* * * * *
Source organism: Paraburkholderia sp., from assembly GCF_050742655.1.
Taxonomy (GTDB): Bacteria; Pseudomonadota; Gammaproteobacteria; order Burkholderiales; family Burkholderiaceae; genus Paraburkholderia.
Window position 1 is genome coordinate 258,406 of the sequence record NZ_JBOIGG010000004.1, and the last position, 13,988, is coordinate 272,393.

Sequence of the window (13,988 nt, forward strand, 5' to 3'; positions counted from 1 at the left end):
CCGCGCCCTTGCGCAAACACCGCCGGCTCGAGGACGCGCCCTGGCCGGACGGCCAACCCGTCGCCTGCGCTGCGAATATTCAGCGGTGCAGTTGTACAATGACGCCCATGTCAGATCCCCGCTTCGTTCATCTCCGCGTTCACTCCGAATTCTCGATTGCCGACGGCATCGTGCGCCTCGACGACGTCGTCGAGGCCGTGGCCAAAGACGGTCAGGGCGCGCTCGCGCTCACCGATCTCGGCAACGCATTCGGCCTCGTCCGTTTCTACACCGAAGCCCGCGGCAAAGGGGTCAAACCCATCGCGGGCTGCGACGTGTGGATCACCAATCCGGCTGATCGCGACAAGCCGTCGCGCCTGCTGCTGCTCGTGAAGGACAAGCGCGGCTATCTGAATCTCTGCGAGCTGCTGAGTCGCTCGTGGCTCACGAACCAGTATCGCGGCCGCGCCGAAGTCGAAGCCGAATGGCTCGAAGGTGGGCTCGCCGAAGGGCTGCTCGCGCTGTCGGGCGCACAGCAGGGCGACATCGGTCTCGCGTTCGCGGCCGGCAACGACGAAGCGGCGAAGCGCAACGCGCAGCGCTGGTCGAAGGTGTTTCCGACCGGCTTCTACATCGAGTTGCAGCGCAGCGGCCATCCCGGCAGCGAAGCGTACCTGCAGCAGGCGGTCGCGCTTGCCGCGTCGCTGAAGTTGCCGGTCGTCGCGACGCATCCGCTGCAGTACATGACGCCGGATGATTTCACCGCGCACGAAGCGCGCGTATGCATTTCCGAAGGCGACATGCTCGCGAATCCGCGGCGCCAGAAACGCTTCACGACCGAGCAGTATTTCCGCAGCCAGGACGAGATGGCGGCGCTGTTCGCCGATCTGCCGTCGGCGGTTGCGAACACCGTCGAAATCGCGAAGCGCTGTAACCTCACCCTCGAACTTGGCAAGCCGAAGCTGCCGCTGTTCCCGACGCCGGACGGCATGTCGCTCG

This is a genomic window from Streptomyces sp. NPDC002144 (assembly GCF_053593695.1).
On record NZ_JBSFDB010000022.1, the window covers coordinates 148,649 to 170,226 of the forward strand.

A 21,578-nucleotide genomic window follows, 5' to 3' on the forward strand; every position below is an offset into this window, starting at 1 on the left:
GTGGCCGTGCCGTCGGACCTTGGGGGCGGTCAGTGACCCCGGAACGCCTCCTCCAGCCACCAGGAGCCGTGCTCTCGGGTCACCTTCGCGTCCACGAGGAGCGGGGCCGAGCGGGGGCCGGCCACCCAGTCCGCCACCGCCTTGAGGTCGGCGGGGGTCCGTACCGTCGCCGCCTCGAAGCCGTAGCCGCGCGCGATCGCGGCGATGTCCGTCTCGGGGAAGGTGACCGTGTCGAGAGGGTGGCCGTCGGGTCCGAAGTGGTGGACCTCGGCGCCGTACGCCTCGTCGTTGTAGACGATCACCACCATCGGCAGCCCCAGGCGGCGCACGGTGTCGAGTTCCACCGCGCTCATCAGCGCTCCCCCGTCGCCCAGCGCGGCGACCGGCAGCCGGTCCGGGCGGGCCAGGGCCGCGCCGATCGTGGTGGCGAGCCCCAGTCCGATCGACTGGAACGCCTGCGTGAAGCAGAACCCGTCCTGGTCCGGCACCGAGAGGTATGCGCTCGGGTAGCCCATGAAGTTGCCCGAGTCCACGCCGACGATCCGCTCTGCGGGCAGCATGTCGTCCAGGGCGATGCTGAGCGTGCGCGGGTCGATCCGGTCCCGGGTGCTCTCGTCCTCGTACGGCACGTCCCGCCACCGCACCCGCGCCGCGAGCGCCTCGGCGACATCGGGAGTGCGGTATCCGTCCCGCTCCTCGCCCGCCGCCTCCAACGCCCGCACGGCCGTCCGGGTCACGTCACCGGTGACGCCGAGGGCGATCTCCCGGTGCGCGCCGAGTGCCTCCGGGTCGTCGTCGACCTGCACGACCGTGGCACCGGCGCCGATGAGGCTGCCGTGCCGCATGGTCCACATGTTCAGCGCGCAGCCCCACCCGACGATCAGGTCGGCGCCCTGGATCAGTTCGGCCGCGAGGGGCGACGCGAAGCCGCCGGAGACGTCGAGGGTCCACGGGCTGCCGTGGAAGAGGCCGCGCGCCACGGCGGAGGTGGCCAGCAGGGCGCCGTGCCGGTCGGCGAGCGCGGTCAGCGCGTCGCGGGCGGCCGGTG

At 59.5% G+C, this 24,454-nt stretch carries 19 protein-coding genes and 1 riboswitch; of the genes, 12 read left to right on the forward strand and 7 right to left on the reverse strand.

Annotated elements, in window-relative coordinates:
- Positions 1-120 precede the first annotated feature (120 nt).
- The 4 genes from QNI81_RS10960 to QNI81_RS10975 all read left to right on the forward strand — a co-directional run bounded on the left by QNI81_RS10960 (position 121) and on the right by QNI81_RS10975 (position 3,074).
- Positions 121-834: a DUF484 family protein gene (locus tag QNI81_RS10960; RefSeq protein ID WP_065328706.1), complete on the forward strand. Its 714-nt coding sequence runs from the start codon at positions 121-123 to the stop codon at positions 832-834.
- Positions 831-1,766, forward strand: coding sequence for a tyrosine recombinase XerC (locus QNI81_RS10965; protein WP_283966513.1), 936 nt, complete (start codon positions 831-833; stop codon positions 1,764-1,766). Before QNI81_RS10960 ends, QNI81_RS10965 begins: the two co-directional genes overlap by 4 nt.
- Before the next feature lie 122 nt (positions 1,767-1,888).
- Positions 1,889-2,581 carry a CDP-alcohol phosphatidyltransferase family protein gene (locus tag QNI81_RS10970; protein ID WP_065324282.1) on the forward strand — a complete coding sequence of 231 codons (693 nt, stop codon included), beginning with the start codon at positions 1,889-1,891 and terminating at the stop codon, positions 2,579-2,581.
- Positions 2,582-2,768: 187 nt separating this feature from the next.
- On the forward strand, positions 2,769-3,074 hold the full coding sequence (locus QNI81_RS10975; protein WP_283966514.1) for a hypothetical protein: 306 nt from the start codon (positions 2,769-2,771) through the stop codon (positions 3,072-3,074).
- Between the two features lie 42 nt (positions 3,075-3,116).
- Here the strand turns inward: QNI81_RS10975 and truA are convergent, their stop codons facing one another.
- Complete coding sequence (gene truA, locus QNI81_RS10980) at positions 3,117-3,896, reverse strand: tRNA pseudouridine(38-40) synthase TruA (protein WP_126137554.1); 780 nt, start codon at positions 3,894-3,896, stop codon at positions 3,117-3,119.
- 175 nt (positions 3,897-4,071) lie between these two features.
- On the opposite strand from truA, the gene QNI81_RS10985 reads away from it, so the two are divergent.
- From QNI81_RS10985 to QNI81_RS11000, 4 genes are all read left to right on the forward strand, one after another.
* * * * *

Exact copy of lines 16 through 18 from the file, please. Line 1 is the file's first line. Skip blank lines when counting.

- Before the next feature lie 122 nt (positions 1,767-1,888).
- Positions 1,889-2,581 carry a CDP-alcohol phosphatidyltransferase family protein gene (locus tag QNI81_RS10970; protein ID WP_065324282.1) on the forward strand — a complete coding sequence of 231 codons (693 nt, stop codon included), beginning with the start codon at positions 1,889-1,891 and terminating at the stop codon, positions 2,579-2,581.
- Positions 2,582-2,768: 187 nt separating this feature from the next.